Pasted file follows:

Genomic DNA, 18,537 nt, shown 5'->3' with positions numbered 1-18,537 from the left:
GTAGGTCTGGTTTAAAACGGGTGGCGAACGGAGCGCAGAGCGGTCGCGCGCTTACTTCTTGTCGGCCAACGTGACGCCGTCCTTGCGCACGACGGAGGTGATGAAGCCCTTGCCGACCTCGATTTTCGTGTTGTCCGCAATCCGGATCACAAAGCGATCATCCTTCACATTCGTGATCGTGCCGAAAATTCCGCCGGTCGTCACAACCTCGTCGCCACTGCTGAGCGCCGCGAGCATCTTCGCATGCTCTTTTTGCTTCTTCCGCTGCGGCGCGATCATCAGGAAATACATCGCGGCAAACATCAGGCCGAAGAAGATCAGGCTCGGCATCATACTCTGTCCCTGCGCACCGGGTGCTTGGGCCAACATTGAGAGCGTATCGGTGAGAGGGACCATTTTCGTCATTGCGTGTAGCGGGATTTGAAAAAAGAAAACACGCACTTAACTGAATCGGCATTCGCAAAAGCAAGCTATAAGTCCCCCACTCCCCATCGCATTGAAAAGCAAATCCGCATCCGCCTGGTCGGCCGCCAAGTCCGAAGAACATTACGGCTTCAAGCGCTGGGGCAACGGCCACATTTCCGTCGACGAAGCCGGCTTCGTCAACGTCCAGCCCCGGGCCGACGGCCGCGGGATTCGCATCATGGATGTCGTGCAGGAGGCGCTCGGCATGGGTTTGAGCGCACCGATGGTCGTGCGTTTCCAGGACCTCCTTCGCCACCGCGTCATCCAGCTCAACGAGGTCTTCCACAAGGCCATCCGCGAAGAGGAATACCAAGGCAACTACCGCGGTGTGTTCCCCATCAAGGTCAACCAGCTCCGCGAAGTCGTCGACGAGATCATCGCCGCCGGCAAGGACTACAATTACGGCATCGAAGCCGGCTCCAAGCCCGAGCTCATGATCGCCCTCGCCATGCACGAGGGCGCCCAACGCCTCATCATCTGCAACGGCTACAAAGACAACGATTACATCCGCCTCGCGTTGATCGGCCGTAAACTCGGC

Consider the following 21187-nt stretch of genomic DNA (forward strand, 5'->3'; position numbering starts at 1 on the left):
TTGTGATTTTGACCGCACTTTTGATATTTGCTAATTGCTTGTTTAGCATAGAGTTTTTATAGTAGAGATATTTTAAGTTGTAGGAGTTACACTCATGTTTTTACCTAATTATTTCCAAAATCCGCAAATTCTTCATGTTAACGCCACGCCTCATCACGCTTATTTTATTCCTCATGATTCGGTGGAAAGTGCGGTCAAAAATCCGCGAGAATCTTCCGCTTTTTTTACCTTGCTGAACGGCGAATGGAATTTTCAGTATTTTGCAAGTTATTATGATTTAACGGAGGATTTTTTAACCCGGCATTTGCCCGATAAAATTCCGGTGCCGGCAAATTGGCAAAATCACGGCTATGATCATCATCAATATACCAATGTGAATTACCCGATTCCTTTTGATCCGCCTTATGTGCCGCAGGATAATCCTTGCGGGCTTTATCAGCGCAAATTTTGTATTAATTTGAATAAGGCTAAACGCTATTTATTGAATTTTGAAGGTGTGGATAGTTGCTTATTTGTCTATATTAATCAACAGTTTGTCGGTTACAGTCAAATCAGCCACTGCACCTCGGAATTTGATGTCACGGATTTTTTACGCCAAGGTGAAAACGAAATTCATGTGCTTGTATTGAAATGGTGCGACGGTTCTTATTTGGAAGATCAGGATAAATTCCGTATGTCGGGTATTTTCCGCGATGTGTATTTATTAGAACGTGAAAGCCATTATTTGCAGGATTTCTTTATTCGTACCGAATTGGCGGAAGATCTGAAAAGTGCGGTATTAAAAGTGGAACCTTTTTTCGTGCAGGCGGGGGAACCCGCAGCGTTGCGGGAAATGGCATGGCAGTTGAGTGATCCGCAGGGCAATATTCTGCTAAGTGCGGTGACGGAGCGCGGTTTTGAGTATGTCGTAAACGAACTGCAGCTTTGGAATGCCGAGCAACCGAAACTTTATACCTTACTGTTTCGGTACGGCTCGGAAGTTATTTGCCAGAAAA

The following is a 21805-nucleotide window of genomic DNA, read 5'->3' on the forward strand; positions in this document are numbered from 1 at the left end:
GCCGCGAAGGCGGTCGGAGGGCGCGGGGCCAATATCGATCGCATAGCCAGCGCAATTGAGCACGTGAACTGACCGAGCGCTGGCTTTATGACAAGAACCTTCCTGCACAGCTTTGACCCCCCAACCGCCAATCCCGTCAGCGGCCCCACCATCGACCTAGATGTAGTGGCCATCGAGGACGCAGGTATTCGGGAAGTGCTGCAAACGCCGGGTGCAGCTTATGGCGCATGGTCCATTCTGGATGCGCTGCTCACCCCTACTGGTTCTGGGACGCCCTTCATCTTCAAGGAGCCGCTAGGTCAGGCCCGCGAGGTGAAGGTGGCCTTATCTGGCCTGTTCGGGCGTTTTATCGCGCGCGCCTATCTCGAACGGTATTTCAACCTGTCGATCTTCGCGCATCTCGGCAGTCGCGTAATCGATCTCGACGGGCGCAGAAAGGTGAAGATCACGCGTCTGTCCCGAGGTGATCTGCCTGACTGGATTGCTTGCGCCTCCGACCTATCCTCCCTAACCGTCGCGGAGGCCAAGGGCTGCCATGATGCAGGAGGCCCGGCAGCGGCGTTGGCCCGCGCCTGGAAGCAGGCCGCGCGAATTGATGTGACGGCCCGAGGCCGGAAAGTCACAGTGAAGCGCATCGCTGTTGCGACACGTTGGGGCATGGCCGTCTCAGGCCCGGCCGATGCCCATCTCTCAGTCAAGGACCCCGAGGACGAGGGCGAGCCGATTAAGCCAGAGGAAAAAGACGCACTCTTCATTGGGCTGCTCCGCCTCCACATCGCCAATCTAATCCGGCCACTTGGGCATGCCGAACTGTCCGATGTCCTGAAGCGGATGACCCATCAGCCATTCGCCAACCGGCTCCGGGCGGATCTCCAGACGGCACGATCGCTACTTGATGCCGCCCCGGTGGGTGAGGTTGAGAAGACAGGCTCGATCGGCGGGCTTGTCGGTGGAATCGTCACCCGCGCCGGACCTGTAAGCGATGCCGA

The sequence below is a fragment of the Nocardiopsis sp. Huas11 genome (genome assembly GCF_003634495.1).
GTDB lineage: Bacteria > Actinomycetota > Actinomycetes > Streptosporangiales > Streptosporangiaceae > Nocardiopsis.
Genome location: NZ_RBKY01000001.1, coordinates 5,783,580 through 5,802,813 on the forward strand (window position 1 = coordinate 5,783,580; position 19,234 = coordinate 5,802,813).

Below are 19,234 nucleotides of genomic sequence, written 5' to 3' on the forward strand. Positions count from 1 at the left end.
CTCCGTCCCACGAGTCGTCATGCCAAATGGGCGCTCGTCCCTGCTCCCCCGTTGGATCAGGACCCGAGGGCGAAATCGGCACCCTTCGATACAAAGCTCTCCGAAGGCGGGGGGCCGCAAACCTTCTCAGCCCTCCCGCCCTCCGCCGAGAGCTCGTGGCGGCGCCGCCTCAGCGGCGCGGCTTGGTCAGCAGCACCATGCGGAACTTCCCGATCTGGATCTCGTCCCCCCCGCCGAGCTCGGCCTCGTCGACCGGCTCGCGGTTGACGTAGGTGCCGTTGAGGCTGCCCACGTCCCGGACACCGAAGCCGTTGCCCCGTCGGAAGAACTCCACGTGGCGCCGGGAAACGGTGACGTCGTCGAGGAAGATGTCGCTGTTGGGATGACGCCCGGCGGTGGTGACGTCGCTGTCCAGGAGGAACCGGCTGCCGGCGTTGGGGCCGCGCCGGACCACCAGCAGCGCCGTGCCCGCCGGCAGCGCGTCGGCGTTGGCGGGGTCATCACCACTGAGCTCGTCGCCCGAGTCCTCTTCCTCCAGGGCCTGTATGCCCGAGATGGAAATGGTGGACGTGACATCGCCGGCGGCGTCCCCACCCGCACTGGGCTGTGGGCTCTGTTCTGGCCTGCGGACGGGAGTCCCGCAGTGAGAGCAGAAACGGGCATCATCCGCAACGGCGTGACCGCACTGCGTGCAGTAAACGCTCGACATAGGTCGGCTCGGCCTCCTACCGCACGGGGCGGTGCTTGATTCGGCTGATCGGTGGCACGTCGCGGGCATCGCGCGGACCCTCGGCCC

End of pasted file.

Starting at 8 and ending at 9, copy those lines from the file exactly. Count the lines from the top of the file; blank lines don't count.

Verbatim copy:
GTDB lineage: Bacteria > Actinomycetota > Actinomycetes > Streptosporangiales > Streptosporangiaceae > Nocardiopsis.
Genome location: NZ_RBKY01000001.1, coordinates 5,783,580 through 5,802,813 on the forward strand (window position 1 = coordinate 5,783,580; position 19,234 = coordinate 5,802,813).